The football field at a public school here, in the second largest school district in the country, soon may be brought to students by Nike, reports the New York Times. Facing another potential round of huge budget cuts, the Los Angeles school board unanimously approved a plan on Tuesday night to allow the district to seek corporate sponsorships as a way to get money to the schools. The district is not the first to look for private dollars as a way to close public budget gaps–districts in Sheboygan, Wis., and Midland, Tex., for example, have offered up naming rights for their stadiums for years. But the Los Angeles school district is by far the largest to do so, and officials say the plan could generate as much as $18 million for the schools. In the past three years, the Los Angeles Unified School District has cut $1.5 billion from its operating budget, now down to $5.4 billion. As recently as last month, 1,000 more employees lost their jobs in layoffs. And Governor-elect Jerry Brown suggested Tuesday at a budget forum that schools could expect more drastic cuts when he presents a new state budget next month.
“This is really our way to be responsive to that reality; we need to look for other sources of revenue,” said Melissa Infusino, the director of partnerships for the district. “As uncomfortable as it may be for folks, it’s less comfortable to get rid of programs or go through more layoffs.”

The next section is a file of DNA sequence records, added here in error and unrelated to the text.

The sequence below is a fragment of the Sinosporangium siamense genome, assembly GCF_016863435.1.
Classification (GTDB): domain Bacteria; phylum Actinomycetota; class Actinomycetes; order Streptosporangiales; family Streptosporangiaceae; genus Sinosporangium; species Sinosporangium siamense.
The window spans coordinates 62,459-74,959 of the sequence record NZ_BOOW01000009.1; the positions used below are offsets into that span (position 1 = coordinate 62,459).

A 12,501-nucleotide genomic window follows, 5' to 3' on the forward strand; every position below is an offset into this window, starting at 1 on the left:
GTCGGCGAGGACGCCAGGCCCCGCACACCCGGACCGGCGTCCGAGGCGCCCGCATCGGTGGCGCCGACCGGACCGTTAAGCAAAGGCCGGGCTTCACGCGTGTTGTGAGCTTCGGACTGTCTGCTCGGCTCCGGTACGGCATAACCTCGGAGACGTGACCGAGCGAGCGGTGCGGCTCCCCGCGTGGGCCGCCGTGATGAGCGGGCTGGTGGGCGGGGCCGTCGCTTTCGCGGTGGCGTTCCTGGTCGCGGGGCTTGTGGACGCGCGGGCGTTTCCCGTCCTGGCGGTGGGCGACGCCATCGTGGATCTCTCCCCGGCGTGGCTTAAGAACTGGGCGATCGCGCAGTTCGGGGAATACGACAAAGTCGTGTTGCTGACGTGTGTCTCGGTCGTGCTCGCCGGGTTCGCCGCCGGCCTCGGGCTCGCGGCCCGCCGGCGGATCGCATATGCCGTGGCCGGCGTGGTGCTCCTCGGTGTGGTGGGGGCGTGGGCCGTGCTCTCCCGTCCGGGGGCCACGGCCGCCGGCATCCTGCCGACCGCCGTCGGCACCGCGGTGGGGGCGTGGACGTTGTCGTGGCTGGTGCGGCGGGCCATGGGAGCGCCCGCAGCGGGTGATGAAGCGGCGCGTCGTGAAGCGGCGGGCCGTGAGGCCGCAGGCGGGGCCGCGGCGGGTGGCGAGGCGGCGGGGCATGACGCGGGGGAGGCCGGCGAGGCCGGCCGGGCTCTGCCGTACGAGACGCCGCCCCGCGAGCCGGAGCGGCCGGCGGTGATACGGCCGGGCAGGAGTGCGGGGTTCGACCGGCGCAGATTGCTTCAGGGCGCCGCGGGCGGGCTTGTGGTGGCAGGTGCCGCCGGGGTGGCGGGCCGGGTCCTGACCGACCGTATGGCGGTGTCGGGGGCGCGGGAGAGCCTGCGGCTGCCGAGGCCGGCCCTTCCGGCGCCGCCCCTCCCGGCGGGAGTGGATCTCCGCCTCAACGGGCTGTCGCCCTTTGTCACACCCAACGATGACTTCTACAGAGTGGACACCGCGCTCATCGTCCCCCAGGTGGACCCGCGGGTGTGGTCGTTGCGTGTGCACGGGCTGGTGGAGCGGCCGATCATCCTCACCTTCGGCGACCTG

As they discussed the proposal at Tuesday night’s meeting, several board members expressed distaste with the idea of opening up schools to business, but concluded that there was no other way.
“The implications of us doing this are really disconcerting and really bothers me to my core,” said Steve Zimmer, who said he reluctantly favored the plan because he saw no better alternatives for raising cash. “The reality is public funding is not funding public education.”
Continuing the budget cuts “would just be a massacre” for public education in the city, he said.
All money generated through the sponsorships will go to the district’s general fund, although they will be earmarked to finance athletic, arts or academic programs at the donor’s request.
In a one-page summary pitch to potential sponsors, the district mentions the possibility of arranging school visits to pass out samples of approved food products or placing the donors’ logos in school cafeterias. Or perhaps they might rather have the naming rights for the Academic Decathlon or Drill Team championships. While the district will soon begin enthusiastically pitching the sponsorships to local businesses and major corporations, they are making it clear that they have their limits. No alcohol, tobacco or firearms can be promoted. No companies that promote high-calorie or high-fat foods will get play, either…
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